WHITE MALE ART has its fair share of surprisingly well-built figures. Sufjan Stevens is the most obvious, looking like he chops wood for eight hours a day and tunes his antique harp collection by night, and when Chris Gethard, UCB alum and host of his eponymous show on Fusion as well as the podcast Beautiful Stories for Anonymous People, lifts his sleeve to show the name “MORISSEY” written on his bicep, it’s not a bad arm, despite the condition he demonstrates where he can’t fully stretch either of them. This, we find over the next hour of his show Career Suicide, his first trip to Edinburgh Fringe, is the least of his problems.
Gethard wants to avoid the kind of trite buzzphrases associated with the kind of mental illnesses that have affected him since a young age. “It Gets Better” was a great and campaign, he says, but after struggling with anxiety and suicidal depression he’s less interested in getting better than he is in understanding his illness and finding meaningful ways in which to cope, whether it’s through therapy – in the form of his slightly inept but also somehow brilliant shrink – or through comedy, the lens through which he was able to understand the world as a younger improv comic.
There’s a certain bravery in admitting fear, and Gethard lays it out for the audience over the hour in a way he understands more clearly than anything else, and so is able to tell stories of genuine pain and suffering but allows you to laugh about them, too. Gethard fundamentally understands comedy’s effect; he’s not a therapist himself, and goes to great pains to establish this, but recognises how necessary his stories can be to those in the same boat. There are moments of bonding with the audience when Gethard recounts the horrific side effects of his antidepressant-antipsychotic-muscle relaxant cocktail, and takes the opportunity to bond with the locals, as all visiting comics must do.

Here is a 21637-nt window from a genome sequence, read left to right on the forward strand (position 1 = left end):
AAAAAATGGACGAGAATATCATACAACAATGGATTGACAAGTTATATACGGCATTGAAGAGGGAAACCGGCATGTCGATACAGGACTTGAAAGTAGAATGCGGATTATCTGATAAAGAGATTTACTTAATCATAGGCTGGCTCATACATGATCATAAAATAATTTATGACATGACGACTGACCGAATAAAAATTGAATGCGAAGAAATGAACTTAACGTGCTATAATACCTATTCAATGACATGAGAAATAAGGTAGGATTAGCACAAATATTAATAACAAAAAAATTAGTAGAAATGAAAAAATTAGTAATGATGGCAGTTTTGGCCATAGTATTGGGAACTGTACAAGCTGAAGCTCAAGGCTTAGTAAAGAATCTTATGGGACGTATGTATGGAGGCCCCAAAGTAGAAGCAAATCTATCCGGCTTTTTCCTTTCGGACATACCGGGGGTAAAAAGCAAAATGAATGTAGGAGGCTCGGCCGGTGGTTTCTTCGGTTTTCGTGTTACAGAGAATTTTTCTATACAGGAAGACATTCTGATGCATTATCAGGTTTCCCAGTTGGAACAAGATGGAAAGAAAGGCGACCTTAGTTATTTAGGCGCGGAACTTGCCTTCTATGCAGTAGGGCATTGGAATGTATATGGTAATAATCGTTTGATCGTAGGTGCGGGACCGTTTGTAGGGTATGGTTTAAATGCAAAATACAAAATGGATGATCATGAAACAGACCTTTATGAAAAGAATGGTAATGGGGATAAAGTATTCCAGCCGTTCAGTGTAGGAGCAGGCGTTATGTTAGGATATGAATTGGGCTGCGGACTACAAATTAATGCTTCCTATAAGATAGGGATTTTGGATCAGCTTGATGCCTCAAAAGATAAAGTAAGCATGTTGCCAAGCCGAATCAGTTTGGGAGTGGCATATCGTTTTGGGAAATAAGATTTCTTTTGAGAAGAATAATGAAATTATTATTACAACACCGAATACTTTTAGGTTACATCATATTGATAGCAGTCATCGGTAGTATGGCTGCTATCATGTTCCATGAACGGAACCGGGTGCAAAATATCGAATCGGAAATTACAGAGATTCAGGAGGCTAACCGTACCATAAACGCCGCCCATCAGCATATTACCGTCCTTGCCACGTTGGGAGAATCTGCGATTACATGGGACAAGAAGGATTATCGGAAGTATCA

During a story detailing his heavy drinking years, he noted the difference in reaction from the Scottish crowd over when it’s told in America. “You stopped there?” he asks himself on behalf of the audience, and the audience laughs and thinks “It’s true! We do drink a lot.“ And then they did.
Gethard notes his anxiety when audience members get up to leave, including one where no one is quite sure if the exiting person has offered a thumbs down; the ongoing bit is delayed until the guy finally returns, both thumbs pointing at the sky. I’ll give him five, in the hopes they put me on one of those big posters in the city. And also because it was great.
“Is that a Glasgow accent?” Gethard jokes as a punter heads back to the bar. The New York native doubts he’ll be back. His everyday anxiety hits close to home for many of Gethard’s fans; those who watch the TV show too escape into its anarchic humour, or who vicariously consume Beautiful Anonymous every week to gain some direction and perspective in their own lives (guilty) and his honesty and enthusiasm onstage made the hour-long show brilliantly engaging throughout.
Gethard closed the show by drawing attention to his own insignificance in the Grand Scheme of Things, and the beauty he finds in that. From where I was sitting, it seemed to me there was also a beauty in mattering, and Chris Gethard may never know the full extent of how much his honesty and humour in the face of despair can matter to his audience.